Our generation does not want its epitaph to read, "We kept charity overhead low." (Laughter)
We want it to read that we changed the world, and that part of the way we did that was by changing the way we think about these things.
So the next time you're looking at a charity, don't ask about the rate of their overhead. Ask about the scale of their dreams, their Apple-, Google-, Amazon-scale dreams, how they measure their progress toward those dreams, and what resources they need to make them come true, regardless of what the overhead is. Who cares what the overhead is if these problems are actually getting solved?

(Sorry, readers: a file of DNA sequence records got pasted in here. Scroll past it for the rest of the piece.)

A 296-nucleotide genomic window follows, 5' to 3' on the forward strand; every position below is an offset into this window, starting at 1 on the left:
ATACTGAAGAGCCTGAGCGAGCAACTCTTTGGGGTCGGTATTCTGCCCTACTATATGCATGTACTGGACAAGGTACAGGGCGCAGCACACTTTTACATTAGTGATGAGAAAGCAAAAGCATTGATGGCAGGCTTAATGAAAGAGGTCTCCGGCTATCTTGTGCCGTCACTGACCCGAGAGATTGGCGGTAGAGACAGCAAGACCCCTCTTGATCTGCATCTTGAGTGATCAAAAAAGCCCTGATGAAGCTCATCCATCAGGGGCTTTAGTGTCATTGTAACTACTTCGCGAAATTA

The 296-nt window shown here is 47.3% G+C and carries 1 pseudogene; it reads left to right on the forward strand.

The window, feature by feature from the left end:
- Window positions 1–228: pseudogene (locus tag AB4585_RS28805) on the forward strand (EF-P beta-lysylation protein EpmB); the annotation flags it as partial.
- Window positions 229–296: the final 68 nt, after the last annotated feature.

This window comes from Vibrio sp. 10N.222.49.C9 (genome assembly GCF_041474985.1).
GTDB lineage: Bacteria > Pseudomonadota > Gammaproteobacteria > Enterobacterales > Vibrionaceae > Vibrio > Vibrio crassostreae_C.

If we can have that kind of generosity -- a generosity of thought -- then the non-profit sector can play a massive role in changing the world for all those citizens most desperately in need of it to change. And if that can be our generation's enduring legacy -- that we took responsibility for the thinking that had been handed down to us, that we revisited it, we revised it, and we reinvented the whole way humanity thinks about changing things, forever, for everyone -- well, I thought I would let the kids sum up what that would be.
Annalisa Smith-Pallotta: That would be
Sage Smith-Pallotta: a real social
Rider Smith-Pallotta: innovation.
Dan Pallotta: Thank you very much.